The major difference, according to market watchers, is that 1987 was a classic boom but today's boom is more part of a global super cycle being driven by China.

    Despite numerous academic studies of the 1987 crash we still don't know much more about what caused it than we did when it happened.

    But in the four major financial crisis since 1987 - the 1997 Asian crisis, the dot-com crash of April 2000, failure of the Long Term Capital hedge fund in 1998 and the recent sub-prime mortgages collapse - global markets have managed to avoid full-fledged panic.

    Nobody knows where or when the next financial crisis will appear, but investors and financial institutions now seem better able to manage the fallout and, most importantly, stop the panic spreading out of control.
    DYOR, I am not a financial advisor

  2. #2

    Default Re: Next week is the 20th anniversary of the 1987 crash

    Colour drains in Wall St watershed
    Terry McCrann
    October 13, 2007 12:00am

    It started with a quiver that became a wobble, then ... crash! 20 years ago the stock market collapsed, taking some of our most colourful characters with it.

    A PERSISTENTLY ringing telephone penetrated my groggy consciousness.

    It was a real one - these were the days before mobile phones. For that matter, it was a Telecom phone.

    Optus, Helen Coonan, Sol Trujillo and all the joys of telco-competition were still in the long distant future.

    Along with computers, the internet, broadband, share prices from Wall St scrolling on your TV screen in real time through the night.

    It was about six o'clock on a Tuesday morning, October 20, 1987. Twenty years ago today come next Saturday.

    The voice on the phone was Eric Beecher's. The then editor of the Melbourne Herald. "Have you been following what's been happening on Wall St."

    "No, Eric, I've been trying to sleep."

    "It's dropped over 500 points."

    OK, I thought to myself, editors don't understand the share market. He's missing a decimal point there.

    Wall St can't drop 500 points. That would mean all the shares in America collectively would have wiped out nearly a quarter of their entire value. In a single day. Gone.

    That's impossible. I thought. I'd better look at it, Eric, I said.

    And so the day that changed the world began for me.

    Everybody in Australia in and around the share market knew what was to come, as sure as the sun comes rolling out of the blue Pacific each morning. Today it would be the colour red. Blood red.

    The crash and its aftermath would sweep away most spectacularly all the 'entrepreneurs' - quotation marks - to distinguish the paper shufflers from the traditional entrepreneur that builds real wealth.

    In the 1980s, these 'entrepreneurs' spanned the spectrum. Both in skill and what might be termed the 'dodgy quotient'.

    Interestingly two of the biggest and most prominent, who were duelling for control of Australia's then biggest and today even bigger company BHP, the late Robert Holmes a Court and the still John Elliott, had exactly opposite reactions to the crash. Both immediately and subsequently.

    Holmes a Court knew immediately that the jig was up. That the days of borrowing billions from banks to buy pieces of paper would come to a stop. Speaking to him that day, he made it very clear that he would move to liquidate all his assets, real property as well as bits of paper.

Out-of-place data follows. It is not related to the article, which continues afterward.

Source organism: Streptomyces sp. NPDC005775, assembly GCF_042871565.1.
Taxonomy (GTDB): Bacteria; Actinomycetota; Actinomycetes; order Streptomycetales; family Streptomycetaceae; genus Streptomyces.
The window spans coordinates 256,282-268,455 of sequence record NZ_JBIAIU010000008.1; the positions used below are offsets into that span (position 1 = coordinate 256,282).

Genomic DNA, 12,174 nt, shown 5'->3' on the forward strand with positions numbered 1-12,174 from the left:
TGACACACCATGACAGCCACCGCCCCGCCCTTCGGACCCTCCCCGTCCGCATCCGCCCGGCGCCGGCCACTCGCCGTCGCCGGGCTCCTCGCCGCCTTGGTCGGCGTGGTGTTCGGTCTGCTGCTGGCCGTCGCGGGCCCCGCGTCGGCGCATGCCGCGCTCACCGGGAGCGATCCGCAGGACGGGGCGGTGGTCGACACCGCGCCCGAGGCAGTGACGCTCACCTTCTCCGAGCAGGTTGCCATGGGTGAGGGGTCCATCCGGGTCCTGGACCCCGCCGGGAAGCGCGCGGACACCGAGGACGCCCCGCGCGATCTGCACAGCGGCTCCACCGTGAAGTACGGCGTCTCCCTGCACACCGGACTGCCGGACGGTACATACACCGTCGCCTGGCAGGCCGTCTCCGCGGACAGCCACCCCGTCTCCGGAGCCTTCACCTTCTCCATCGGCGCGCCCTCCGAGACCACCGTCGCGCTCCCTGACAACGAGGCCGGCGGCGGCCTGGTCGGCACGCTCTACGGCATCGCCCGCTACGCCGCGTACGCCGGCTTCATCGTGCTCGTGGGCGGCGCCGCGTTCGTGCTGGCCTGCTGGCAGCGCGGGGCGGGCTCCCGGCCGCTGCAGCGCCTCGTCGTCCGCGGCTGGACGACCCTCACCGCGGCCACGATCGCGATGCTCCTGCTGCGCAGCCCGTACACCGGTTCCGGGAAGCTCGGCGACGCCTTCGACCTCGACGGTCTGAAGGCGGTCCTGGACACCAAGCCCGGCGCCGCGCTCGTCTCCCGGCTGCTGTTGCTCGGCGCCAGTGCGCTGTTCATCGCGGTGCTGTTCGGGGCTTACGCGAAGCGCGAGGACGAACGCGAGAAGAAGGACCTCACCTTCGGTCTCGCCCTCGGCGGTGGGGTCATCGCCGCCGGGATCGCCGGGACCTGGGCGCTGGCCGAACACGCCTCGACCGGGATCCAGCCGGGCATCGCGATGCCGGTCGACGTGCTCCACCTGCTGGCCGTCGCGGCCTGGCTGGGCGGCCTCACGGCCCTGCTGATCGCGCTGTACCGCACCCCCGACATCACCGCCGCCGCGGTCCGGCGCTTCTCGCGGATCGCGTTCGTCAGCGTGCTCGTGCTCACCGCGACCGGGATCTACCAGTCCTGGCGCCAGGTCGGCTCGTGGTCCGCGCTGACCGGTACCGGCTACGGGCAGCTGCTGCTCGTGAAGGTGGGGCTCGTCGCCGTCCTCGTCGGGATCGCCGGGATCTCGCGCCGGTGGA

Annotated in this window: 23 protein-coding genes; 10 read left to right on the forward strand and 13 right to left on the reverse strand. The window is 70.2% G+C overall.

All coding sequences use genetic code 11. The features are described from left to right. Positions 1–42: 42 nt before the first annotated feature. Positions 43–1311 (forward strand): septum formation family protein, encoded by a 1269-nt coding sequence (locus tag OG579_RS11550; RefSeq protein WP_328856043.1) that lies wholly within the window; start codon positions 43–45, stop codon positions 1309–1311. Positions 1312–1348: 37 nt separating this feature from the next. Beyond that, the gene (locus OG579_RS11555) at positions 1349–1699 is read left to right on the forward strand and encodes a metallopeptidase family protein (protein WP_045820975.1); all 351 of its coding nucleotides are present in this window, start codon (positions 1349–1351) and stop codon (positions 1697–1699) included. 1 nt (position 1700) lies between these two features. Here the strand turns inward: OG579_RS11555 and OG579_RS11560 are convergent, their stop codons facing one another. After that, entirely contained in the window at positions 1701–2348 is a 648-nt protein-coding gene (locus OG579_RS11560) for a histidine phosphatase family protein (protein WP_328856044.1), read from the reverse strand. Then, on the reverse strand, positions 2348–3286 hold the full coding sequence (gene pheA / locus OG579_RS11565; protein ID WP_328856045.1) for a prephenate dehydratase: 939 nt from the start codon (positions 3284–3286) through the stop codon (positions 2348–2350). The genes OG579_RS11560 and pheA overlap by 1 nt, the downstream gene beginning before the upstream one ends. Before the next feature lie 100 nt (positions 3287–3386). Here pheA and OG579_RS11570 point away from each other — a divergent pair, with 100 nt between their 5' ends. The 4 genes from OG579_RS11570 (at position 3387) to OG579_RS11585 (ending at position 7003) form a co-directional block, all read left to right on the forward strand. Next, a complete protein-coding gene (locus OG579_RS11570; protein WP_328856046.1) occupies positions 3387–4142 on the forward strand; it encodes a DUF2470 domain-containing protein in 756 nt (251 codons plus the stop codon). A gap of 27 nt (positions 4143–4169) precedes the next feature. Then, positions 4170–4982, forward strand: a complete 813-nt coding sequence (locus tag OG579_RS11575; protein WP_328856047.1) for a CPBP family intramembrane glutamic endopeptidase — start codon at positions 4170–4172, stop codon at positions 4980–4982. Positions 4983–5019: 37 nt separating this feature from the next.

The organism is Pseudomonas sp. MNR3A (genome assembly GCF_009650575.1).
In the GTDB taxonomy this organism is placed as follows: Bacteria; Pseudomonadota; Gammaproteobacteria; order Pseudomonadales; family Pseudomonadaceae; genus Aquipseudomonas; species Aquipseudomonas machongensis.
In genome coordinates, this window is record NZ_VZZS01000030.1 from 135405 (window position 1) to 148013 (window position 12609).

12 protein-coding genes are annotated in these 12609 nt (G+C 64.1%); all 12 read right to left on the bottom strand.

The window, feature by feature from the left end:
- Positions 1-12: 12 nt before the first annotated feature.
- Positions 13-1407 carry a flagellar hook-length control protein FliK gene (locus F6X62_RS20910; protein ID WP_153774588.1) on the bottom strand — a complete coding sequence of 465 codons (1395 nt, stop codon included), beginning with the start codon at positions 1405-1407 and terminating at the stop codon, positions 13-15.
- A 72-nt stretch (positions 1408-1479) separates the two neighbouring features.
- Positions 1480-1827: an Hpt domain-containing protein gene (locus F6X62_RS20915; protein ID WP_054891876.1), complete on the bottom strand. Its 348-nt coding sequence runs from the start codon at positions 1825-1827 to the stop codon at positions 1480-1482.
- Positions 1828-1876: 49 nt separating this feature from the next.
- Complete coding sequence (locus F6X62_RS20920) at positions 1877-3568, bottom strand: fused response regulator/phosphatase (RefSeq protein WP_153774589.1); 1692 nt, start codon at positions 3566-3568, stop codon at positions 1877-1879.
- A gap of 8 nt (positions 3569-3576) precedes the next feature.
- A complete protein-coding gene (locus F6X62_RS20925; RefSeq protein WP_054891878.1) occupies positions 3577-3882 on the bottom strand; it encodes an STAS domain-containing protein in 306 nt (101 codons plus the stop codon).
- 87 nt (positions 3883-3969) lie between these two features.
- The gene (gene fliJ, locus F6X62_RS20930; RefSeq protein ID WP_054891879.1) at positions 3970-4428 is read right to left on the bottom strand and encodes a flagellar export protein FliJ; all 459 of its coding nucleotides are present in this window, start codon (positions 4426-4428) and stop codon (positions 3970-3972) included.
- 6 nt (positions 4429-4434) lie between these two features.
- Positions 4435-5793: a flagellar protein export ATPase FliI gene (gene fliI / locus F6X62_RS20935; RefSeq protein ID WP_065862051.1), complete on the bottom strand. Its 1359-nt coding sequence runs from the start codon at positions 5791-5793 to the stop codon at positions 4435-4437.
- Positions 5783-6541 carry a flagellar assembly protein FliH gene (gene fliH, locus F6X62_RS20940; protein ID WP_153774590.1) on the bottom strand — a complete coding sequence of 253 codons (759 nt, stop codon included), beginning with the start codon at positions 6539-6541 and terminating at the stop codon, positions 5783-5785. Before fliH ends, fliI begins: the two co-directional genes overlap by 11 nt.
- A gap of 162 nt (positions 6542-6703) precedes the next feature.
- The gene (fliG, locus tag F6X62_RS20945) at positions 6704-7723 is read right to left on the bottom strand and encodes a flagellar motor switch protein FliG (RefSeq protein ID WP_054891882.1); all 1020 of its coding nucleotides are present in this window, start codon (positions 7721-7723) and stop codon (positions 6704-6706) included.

But where do you find a buyer in a time of crashing asset values? In the greatest and most exquisite irony of that period, among your most bitter enemies. WA Inc.

    Holmes a Court had never been part of the (Brian) Burke-(Alan) Bond Catholic Labor mafia. Yet Burke's government would buy all his Perth properties.

    And Bond his company Bell Group. Not of course to help him, but to plunder the billion dollars plus of cash that was inside the Bell Resources offshoot.

    In contrast while Holmes a Court was selling, Elliott was buying. Even ostentatiously. In a replay of a famous event from the 1929 crash, Elliott sent his brokers on to the floor of the stock exchange to buy these suddenly 'cheap' shares.

    He would follow through in even more spectacular fashion by buying the company he liked so much, Remington shaver fashion. His Elders, now Foster's Group.

    He'd always envied the 'entrepreneurs' like Holmes a Court and Bond who 'owned' their companies. Now was his chance.

    Looking back from 2007, in a way he was right. The shares were cheap. Except nobody knew what would follow through the 1990s that would make them so in the long run.

    In the short-run context of the times he was dead wrong. 'Entrepreneurs' and their over-geared companies could not survive. Holmes a Court was exactly right.

    They would all go, in differing ways and at different periods. Some like Chris Skase literally, to Majorca.

    The two great pillars of the 1980s - as both fable and reality - were Holmes a Court and Treasurer Paul Keating. His financial deregulation pumped in the financial equivalent of steroids which made them masters of their domain, at least until the crash.

    It also, of course, laid the foundation for the great growth and prosperity that would flow to Australia in the 1990s and today. But that's another story. While no man better grasped the opportunity and wielded it with elegant independence and style than Holmes a Court.
    DYOR, I am not a financial advisor

  3. #3

  4. #4

    Default Re: Next week is the 20th anniversary of the 1987 crash

    Let's just stick to some facts:

    Overall, the Australian market rose by 420 per cent from the bear market low of July 1982 to the pre-crash high of September 1987.

    However, he says, the latest bull market from March 2003 has seen a rise of closer to around 150 per cent.
    A long way to go fellas.